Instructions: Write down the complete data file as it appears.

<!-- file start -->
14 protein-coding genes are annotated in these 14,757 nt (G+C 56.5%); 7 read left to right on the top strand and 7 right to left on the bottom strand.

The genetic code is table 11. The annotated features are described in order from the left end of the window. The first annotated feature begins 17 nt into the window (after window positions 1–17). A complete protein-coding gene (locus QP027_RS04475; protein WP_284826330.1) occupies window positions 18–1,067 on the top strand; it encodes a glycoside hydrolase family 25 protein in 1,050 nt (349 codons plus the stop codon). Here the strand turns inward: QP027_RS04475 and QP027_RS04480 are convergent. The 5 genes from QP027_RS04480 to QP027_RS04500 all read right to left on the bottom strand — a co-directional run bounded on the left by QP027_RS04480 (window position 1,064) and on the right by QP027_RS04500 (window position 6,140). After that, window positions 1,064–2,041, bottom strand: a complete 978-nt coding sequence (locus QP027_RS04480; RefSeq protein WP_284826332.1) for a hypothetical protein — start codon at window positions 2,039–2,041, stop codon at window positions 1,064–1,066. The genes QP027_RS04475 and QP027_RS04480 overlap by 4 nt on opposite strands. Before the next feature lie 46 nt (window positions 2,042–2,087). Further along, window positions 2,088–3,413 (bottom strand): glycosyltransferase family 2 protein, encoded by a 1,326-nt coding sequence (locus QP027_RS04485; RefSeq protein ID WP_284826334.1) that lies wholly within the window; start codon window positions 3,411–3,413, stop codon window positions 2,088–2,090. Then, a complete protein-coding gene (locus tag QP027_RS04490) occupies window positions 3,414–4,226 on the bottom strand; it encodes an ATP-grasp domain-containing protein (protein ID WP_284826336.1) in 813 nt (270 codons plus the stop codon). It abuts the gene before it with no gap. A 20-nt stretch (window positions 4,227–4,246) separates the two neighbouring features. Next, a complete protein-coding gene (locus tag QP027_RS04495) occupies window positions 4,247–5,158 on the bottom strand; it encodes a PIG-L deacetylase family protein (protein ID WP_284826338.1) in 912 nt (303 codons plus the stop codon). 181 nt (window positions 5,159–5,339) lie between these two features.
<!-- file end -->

14 protein-coding genes are annotated in these 14,757 nt (G+C 56.5%); 7 read left to right on the top strand and 7 right to left on the bottom strand.

The genetic code is table 11. The annotated features are described in order from the left end of the window. The first annotated feature begins 17 nt into the window (after window positions 1–17). A complete protein-coding gene (locus QP027_RS04475; protein WP_284826330.1) occupies window positions 18–1,067 on the top strand; it encodes a glycoside hydrolase family 25 protein in 1,050 nt (349 codons plus the stop codon). Here the strand turns inward: QP027_RS04475 and QP027_RS04480 are convergent. The 5 genes from QP027_RS04480 to QP027_RS04500 all read right to left on the bottom strand — a co-directional run bounded on the left by QP027_RS04480 (window position 1,064) and on the right by QP027_RS04500 (window position 6,140). After that, window positions 1,064–2,041, bottom strand: a complete 978-nt coding sequence (locus QP027_RS04480; RefSeq protein WP_284826332.1) for a hypothetical protein — start codon at window positions 2,039–2,041, stop codon at window positions 1,064–1,066. The genes QP027_RS04475 and QP027_RS04480 overlap by 4 nt on opposite strands. Before the next feature lie 46 nt (window positions 2,042–2,087). Further along, window positions 2,088–3,413 (bottom strand): glycosyltransferase family 2 protein, encoded by a 1,326-nt coding sequence (locus QP027_RS04485; RefSeq protein ID WP_284826334.1) that lies wholly within the window; start codon window positions 3,411–3,413, stop codon window positions 2,088–2,090. Then, a complete protein-coding gene (locus tag QP027_RS04490) occupies window positions 3,414–4,226 on the bottom strand; it encodes an ATP-grasp domain-containing protein (protein ID WP_284826336.1) in 813 nt (270 codons plus the stop codon). It abuts the gene before it with no gap. A 20-nt stretch (window positions 4,227–4,246) separates the two neighbouring features. Next, a complete protein-coding gene (locus tag QP027_RS04495) occupies window positions 4,247–5,158 on the bottom strand; it encodes a PIG-L deacetylase family protein (protein ID WP_284826338.1) in 912 nt (303 codons plus the stop codon). 181 nt (window positions 5,159–5,339) lie between these two features.